Preparing for a UK Customs Audit

Written by Leigh Trevis
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4 minute read

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It has been over two years since the UK left the European Customs Union. With that, the learning curve has been challenging for all involved.

Whether you are a trader, Importer or Exporter of goods, transport company, government body, or Customs Broker, no one escaped the new way of working. As the dust has settled, the reality of the UK’s customs environment is being discovered. 

The UK government decided to apply easements as part of the BREXIT transition, being mindful of the change in traders. The main easement created the ability to delay declarations for goods imported into Great Britain between January 1 – July 1, 2021. On March 16, 2021, this was later extended to run to December 31, 2021.

Based on this easement alone, it is estimated that there could be up to 400 million customs declarations not made post-implementation, equating to around £30bn of unpaid VAT. It remains unclear what this actual figure is.

Some of the reasons why the traders failed to declare could be:

  • Lack of customs experience
  • Misunderstanding of what the easement was – new traders to customs procedures assuming the easement meant that they didn’t have to do anything for the first six months
  • Customs controls not managed before BREXIT

With BREXIT and the COVID-19 pandemic well out of the way, HMRC are now looking retrospectively at the work that has or has not been done by traders. In the form of Customs audits and inspections, HMRC is reactively coming after any unpaid VAT. With an article published by HMRC on February 22, 2023, they are reminding businesses about unpaid VAT, penalties, and interest on outstanding amounts.

Five things a trader needs to consider when preparing for a Customs audit:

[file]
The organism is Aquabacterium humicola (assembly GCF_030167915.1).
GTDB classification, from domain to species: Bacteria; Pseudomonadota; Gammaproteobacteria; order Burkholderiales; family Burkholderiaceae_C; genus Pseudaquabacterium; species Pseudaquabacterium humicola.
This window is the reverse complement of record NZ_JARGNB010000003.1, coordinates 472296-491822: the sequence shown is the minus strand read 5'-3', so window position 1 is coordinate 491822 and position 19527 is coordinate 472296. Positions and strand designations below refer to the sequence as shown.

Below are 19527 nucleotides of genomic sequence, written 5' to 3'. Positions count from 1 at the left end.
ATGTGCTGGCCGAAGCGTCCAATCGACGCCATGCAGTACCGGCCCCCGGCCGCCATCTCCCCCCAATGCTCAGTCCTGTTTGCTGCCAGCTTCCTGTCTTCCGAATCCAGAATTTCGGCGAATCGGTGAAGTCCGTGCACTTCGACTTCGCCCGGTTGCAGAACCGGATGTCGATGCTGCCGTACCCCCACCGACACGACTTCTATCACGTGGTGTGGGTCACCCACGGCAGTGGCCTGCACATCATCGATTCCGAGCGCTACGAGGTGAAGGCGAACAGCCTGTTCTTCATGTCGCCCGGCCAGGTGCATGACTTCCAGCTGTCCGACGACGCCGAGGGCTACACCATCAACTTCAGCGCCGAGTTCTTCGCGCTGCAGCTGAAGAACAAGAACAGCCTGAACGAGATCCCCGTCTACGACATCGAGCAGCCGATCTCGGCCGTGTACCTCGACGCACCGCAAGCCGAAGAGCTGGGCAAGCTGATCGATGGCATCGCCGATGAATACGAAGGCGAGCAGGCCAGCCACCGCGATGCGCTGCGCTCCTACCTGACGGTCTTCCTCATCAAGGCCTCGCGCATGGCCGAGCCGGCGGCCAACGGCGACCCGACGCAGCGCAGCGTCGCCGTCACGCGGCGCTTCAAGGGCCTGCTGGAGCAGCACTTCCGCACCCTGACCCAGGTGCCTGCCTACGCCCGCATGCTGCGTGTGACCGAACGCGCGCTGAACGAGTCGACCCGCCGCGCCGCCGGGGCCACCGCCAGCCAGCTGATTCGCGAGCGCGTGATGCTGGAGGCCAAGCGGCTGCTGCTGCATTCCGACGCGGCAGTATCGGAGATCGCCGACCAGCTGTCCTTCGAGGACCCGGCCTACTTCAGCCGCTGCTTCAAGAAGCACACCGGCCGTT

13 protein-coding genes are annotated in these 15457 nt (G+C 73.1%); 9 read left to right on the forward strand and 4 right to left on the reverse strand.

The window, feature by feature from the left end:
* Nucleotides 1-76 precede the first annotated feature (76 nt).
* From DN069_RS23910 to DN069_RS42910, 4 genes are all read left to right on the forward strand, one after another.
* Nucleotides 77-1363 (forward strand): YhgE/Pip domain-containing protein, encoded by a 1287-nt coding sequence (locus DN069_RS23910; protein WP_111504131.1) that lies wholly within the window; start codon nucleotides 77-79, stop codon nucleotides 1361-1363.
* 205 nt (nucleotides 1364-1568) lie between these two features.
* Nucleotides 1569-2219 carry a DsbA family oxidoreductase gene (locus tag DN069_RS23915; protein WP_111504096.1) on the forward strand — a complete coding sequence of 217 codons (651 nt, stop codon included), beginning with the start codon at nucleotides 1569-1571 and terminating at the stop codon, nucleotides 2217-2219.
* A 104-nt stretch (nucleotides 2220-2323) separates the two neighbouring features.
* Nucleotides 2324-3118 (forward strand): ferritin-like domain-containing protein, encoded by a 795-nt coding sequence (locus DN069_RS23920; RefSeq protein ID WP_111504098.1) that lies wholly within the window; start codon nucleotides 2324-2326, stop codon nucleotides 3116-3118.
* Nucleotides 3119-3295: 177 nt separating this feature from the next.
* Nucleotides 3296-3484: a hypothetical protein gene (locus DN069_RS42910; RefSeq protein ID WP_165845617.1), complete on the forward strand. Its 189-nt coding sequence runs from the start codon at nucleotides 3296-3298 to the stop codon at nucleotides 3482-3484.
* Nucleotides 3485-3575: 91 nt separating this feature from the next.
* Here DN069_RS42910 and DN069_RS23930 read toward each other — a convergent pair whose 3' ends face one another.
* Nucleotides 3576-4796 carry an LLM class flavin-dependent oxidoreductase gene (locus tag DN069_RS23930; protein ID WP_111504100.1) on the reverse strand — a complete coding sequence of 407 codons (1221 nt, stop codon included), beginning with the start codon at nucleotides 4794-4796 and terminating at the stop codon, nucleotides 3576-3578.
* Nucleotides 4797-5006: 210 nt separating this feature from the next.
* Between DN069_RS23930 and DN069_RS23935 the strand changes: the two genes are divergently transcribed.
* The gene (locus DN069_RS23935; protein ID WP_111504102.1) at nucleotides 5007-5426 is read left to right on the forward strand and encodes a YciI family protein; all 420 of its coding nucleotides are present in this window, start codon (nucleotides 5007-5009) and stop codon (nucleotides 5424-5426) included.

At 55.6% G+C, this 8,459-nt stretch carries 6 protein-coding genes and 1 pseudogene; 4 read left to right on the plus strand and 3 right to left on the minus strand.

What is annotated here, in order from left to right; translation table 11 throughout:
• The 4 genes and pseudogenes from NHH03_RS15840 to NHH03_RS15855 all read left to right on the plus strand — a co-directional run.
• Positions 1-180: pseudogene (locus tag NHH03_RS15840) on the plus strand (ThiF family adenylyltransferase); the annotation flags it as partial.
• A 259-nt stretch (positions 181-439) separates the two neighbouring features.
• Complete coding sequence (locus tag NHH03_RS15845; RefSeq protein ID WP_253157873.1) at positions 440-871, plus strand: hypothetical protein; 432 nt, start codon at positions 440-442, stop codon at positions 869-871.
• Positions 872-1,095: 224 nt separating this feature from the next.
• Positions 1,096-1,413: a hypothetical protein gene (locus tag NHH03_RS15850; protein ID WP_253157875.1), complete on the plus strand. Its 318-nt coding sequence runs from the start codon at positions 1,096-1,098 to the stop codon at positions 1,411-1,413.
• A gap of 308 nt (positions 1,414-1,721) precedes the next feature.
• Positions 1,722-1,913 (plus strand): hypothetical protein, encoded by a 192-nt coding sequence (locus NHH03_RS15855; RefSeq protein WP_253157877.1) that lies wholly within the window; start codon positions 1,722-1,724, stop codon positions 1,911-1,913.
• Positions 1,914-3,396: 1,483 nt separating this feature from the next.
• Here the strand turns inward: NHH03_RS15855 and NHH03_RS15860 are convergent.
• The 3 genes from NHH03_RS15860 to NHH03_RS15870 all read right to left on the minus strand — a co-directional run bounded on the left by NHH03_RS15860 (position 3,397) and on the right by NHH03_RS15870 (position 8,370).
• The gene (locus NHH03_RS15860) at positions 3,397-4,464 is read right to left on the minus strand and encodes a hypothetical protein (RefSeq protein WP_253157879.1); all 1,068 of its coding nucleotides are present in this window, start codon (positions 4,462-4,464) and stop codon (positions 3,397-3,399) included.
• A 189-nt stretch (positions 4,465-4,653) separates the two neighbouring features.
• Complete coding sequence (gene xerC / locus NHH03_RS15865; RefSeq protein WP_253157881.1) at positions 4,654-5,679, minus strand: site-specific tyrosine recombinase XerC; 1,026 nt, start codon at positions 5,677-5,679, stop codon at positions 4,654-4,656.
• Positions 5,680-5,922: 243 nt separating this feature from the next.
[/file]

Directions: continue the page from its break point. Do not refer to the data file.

1. Have you declared everything during the easement period between January 1 – December 31, 2021?
    2. How accessible are your Customs records with your appointed broker?
    3. Do you have proof of Export, if applicable, for goods that have left the country? (Including EXW shipments).
    4. Do you have a robust Customs program?
    5. What are your Customs accuracy and compliance like? Commodity code classification, licensing requirements, etc.

How can we help?

Expeditors Customs Brokerage services are designed to offer end-to-end seamless Customs compliance. Whether it be visibility and accessibility to Customs documentation or guidance on the ever-changing world of Customs, our program brings global consistency with local knowledge

Need help with Product classification?

Our consulting firm, Tradewin, assists in the detailed role of product classification, ensuring that you not only classify your goods correctly but also comply with the latest Duty and VAT rates.

For more information on the UK Customs audit, please fill out the form below or reach out to your local Customs contact. 


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Blog was originally posted on May 2, 2023 7 AM

Topics: Customs, Brexit, Compliance

Leigh Trevis

Written by Leigh Trevis

Leigh’s career path has encompassed all levels of operational logistics including Training and Personnel Development. Since 2004 he has managed various operational teams from Distribution Services to European Road Freight. Prior to his current role, Leigh lead the operational training team for Europe. His specialty for over 15 years has been Dangerous Goods training and working with customers to raise awareness of the compliance risks inherent with Dangerous Goods. Leigh’s passion towards compliance attracted him to the ever-changing world of Customs in July 2021. Leigh is a Certified Dangerous Goods Safety Advisor, a leadership coach, a Prosci® Certified Change Practitioner and holds a BTEC (Distinction) Intermediate Award in Customs Exports and Import Procedures.

4 minute read